Multicomponent models of body composition are a class of inference models that use more than one source of measurement data to achieve a more valid estimate of body composition.
The human body can be described in terms of its different components (or “compartments”), each of which contains different types of atomic, molecular, cellular or tissue material. These components can be assessed and combined to describe the composition of the human body; as described in Table 1, models typically use between 2 and 4 components, but 5 and 6component models also exist The components which comprise different multicomponent models are summarised in Figure 1.
Figure 1 Components measured to generate different multicomponent models.
Source: MRC Epidemiology Unit.
Important: Figure is not to scale and represents the assumptions of the models, not the exact relationships between different components invivo.
*Includes water, protein, glycogen, bone mineral content, and non osseous mineral content.
**Includes protein, glycogen, bone mineral content, and nonosseous mineral content.
***There is a difference between mineral content and mineral mass. Measures of mineral content are typically converted to mineral mass to reflect the ashing process.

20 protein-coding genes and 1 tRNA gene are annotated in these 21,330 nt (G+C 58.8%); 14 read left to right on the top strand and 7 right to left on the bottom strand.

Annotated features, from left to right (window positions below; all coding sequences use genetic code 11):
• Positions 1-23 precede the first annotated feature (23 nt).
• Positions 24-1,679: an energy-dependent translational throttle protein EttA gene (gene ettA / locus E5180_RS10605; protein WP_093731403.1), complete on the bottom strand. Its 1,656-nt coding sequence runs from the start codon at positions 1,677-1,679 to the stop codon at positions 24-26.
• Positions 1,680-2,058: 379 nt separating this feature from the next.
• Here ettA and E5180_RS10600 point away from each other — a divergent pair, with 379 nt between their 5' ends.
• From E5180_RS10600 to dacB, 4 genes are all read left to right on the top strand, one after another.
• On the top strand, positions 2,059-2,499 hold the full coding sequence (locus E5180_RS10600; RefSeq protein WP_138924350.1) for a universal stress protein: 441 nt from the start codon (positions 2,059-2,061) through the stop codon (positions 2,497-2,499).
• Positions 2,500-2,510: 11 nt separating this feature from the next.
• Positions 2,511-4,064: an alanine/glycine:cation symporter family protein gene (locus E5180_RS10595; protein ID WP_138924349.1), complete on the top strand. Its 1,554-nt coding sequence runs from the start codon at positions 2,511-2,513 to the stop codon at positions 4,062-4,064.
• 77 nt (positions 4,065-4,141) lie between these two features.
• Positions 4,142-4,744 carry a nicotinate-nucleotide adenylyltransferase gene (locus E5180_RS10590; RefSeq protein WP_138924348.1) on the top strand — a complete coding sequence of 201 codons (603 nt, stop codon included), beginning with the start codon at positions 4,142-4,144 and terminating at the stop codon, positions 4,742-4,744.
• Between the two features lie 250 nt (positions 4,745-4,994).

2component models
Assessment of body composition requires quantification of at least two components; we refer to this as a 2component (2C) model, the most common of which divides total body mass into fatfree mass (FFM) and fat mass (FM).This model assumes that fatfree mass and fat mass have densities of 1.1 kg/L and 0.9 kg/L respectively and this approach typically uses the following equations to estimate % body fat:
Measurements that allow inferences to be made on these components include:
However, the 2C model is subject to error due to interindividual variation in the composition of the fatfree mass compartment. Fatfree mass consists of minerals, proteins and water. The 2C model assumes constant values for water content (hydration fraction), bone mineral content (BMC), and density of fatfree mass, but these do vary between ethnicities, age groups, pubertal status, pregnancy, weight loss status, and in patients with deranged hydration (e.g. chronic renal failure, cirrhosis). The 2C model is therefore not ideal for assessing fatfree mass under these conditions and circumstances.
3 and 4component models
Models that assess 3 or 4 components expand upon 2component models by measuring fatfree mass constituents with greater certainty. The 3component (3C) model divides body mass into fat, water, and fatfree dry mass (proteins and minerals). This model avoids the assumption that water content of fatfree mass is constant between individuals, however the ratio between the proteins and minerals of fatfree dry mass is assumed to be constant. This model requires the following data:
The 4component (4C) model further divides fatfree dry mass into protein and bone mineral content (BMC). This model requires the same information applied in the 3C approach, with the addition of the measurement of bone mineral content by dualenergy Xray absorptiometry) Estimating bone mineral content and protein mass avoids the assumption that the proteintomineral ratio in fatfree mass is constant; the 4C model still assumes that the ratio between bone mineral and nonosseous mineral content is constant. However, this model is robust to major differences in this ratio.